Alex Beall is a freelance writer based in California.
Associations have always used their awards programs to drive engagement, increase member loyalty, and generate nondues revenue. But as member demographics change, associations are discovering the need to adjust and evolve their awards programs as well.
Often, awards programs are deeply ingrained in the tradition of an association—from the format of the ceremony to the awards being presented. And with such a legacy, associations may be slow to overhaul existing programs or to launch completely new ones.
But as associations make moves to evolve with their members’ shifting values, preferences, and demographics, their awards programs often need to change as well.
From revamping or expanding existing programs to introducing new formats or awards, here’s how four associations took steps to boost member engagement, ceremony attendance, and recognition of young professionals.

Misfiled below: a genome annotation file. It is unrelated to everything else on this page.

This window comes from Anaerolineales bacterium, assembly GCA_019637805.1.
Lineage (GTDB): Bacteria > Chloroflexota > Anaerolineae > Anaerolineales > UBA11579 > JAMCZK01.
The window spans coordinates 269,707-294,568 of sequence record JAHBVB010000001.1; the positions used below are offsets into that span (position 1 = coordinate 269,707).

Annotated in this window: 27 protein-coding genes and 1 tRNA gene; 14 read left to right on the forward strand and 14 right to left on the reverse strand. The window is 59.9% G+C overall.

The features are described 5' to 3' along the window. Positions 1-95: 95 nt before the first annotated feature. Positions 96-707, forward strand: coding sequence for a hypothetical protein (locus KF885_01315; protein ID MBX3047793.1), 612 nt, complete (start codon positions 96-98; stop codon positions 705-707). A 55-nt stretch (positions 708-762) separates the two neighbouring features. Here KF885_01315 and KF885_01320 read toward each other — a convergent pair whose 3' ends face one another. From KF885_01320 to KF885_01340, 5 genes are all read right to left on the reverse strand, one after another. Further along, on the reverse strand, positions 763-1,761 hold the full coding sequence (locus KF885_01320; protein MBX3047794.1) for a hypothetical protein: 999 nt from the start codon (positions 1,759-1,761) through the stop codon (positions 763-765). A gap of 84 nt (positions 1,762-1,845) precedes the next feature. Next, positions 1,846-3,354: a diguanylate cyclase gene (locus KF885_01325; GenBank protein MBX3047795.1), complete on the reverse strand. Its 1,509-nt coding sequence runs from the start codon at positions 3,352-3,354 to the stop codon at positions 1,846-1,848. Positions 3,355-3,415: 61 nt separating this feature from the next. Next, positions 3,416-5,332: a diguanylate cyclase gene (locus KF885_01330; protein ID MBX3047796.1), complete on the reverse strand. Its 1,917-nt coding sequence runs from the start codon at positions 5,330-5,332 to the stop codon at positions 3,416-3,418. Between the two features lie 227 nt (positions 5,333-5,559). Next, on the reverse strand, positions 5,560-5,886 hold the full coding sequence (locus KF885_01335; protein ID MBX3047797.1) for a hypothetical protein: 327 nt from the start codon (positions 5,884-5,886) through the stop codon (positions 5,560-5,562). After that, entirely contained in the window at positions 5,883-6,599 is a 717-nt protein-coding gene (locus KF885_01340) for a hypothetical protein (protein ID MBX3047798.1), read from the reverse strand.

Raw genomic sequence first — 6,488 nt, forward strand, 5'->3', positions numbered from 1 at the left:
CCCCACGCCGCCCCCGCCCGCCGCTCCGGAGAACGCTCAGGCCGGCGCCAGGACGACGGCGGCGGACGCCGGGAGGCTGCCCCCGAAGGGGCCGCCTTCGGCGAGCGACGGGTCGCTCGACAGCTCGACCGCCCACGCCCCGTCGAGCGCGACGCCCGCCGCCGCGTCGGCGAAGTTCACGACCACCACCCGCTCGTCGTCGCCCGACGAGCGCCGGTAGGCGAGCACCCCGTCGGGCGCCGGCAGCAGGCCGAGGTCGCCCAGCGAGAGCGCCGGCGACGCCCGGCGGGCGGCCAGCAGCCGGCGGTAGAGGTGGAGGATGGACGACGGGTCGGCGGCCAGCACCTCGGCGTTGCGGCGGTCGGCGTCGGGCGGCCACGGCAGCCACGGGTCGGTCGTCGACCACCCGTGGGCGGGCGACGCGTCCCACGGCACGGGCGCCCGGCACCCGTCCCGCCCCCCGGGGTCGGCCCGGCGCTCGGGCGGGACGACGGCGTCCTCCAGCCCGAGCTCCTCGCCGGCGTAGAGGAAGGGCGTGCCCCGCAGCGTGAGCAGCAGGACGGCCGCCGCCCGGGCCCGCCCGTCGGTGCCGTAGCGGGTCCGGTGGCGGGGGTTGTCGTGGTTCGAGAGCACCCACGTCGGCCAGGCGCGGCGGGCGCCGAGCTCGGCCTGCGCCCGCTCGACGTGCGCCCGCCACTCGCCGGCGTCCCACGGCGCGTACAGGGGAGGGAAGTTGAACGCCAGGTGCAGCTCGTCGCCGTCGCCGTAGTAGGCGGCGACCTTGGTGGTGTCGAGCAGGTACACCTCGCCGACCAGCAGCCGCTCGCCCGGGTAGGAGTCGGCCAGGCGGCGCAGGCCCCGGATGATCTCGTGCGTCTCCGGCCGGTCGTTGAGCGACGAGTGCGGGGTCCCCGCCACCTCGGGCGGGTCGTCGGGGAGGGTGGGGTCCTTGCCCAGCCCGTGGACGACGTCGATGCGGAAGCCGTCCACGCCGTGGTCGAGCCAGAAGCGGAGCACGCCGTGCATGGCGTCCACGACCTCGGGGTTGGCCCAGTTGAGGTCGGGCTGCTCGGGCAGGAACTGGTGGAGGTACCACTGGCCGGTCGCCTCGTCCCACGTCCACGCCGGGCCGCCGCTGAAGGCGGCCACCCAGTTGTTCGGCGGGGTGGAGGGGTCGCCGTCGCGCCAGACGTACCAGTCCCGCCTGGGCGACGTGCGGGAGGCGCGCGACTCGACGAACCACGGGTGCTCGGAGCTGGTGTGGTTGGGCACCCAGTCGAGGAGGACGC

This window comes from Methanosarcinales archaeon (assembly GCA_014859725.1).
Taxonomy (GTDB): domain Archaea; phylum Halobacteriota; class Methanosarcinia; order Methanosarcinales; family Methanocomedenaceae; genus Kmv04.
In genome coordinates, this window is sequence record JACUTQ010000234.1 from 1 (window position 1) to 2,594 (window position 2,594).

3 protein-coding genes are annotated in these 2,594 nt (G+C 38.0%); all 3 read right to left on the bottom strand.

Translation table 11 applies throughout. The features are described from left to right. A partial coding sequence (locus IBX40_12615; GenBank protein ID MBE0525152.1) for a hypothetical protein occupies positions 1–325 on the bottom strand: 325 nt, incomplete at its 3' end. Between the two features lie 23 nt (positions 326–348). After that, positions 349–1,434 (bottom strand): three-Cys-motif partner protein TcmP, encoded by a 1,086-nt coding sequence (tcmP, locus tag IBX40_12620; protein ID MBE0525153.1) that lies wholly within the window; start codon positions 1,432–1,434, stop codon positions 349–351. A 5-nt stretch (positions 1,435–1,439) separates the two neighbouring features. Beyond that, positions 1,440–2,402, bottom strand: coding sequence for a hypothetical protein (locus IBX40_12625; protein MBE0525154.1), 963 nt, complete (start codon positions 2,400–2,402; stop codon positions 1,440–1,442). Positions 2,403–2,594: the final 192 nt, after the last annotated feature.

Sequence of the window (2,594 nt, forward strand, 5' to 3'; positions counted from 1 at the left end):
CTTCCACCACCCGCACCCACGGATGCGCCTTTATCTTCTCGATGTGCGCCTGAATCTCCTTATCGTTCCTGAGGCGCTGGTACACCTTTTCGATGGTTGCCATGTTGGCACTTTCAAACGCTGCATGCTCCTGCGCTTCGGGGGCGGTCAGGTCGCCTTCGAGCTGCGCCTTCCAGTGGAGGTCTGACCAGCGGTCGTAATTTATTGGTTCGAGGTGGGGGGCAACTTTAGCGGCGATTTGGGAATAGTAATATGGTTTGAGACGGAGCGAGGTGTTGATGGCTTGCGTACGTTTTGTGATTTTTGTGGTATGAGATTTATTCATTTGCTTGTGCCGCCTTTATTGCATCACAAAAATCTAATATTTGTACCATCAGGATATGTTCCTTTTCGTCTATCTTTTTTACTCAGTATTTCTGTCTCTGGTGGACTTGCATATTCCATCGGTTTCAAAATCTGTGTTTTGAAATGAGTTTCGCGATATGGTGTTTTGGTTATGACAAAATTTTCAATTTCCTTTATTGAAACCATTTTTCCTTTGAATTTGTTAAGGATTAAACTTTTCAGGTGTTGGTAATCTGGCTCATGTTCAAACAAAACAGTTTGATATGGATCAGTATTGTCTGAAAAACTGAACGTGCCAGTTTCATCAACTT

For more than 20 years, the Association of Proposal Management Professionals (APMP) has run a successful awards program that celebrates both chapters and individuals later in their careers. Staff decided it was time to build on that program.
To do so, the association introduced a 40 Under 40 program to the APMP Awards in 2017 as a way to engage and recognize professionals in earlier stages of their careers.
“For us to create a vehicle by which some of these young professionals can be celebrated for what they do and what they have accomplished thus far, we like to think that not only encourages additional participation in the association, but also encourages them to stick around and make this a full-on career,” APMP Vice President of Business Development and Operations Christina Lewellen says.